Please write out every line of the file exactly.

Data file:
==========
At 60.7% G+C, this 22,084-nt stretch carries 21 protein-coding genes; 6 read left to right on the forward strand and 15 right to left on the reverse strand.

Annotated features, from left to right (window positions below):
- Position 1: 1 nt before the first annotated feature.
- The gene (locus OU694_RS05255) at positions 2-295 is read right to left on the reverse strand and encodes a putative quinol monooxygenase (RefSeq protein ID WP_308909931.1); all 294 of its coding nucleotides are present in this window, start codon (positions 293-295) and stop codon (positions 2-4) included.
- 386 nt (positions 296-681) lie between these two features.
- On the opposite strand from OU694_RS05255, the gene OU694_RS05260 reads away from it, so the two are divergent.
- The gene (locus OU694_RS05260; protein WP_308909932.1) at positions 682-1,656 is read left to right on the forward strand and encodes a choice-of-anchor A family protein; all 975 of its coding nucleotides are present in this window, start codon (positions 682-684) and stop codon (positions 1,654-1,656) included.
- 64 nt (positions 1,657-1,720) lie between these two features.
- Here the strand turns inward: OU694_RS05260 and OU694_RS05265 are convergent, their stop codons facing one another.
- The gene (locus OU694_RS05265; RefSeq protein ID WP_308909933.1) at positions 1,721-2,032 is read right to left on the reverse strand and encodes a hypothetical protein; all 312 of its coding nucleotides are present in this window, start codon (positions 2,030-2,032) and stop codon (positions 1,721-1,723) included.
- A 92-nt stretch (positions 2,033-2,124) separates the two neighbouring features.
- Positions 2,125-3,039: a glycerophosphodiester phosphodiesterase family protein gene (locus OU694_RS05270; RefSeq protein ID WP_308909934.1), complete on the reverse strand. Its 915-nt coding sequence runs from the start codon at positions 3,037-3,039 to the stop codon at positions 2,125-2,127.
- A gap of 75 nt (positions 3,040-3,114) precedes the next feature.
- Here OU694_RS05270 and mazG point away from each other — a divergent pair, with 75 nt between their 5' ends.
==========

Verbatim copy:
At 60.7% G+C, this 22,084-nt stretch carries 21 protein-coding genes; 6 read left to right on the forward strand and 15 right to left on the reverse strand.

Annotated features, from left to right (window positions below):
- Position 1: 1 nt before the first annotated feature.
- The gene (locus OU694_RS05255) at positions 2-295 is read right to left on the reverse strand and encodes a putative quinol monooxygenase (RefSeq protein ID WP_308909931.1); all 294 of its coding nucleotides are present in this window, start codon (positions 293-295) and stop codon (positions 2-4) included.
- 386 nt (positions 296-681) lie between these two features.
- On the opposite strand from OU694_RS05255, the gene OU694_RS05260 reads away from it, so the two are divergent.
- The gene (locus OU694_RS05260; protein WP_308909932.1) at positions 682-1,656 is read left to right on the forward strand and encodes a choice-of-anchor A family protein; all 975 of its coding nucleotides are present in this window, start codon (positions 682-684) and stop codon (positions 1,654-1,656) included.
- 64 nt (positions 1,657-1,720) lie between these two features.
- Here the strand turns inward: OU694_RS05260 and OU694_RS05265 are convergent, their stop codons facing one another.
- The gene (locus OU694_RS05265; RefSeq protein ID WP_308909933.1) at positions 1,721-2,032 is read right to left on the reverse strand and encodes a hypothetical protein; all 312 of its coding nucleotides are present in this window, start codon (positions 2,030-2,032) and stop codon (positions 1,721-1,723) included.
- A 92-nt stretch (positions 2,033-2,124) separates the two neighbouring features.
- Positions 2,125-3,039: a glycerophosphodiester phosphodiesterase family protein gene (locus OU694_RS05270; RefSeq protein ID WP_308909934.1), complete on the reverse strand. Its 915-nt coding sequence runs from the start codon at positions 3,037-3,039 to the stop codon at positions 2,125-2,127.
- A gap of 75 nt (positions 3,040-3,114) precedes the next feature.
- Here OU694_RS05270 and mazG point away from each other — a divergent pair, with 75 nt between their 5' ends.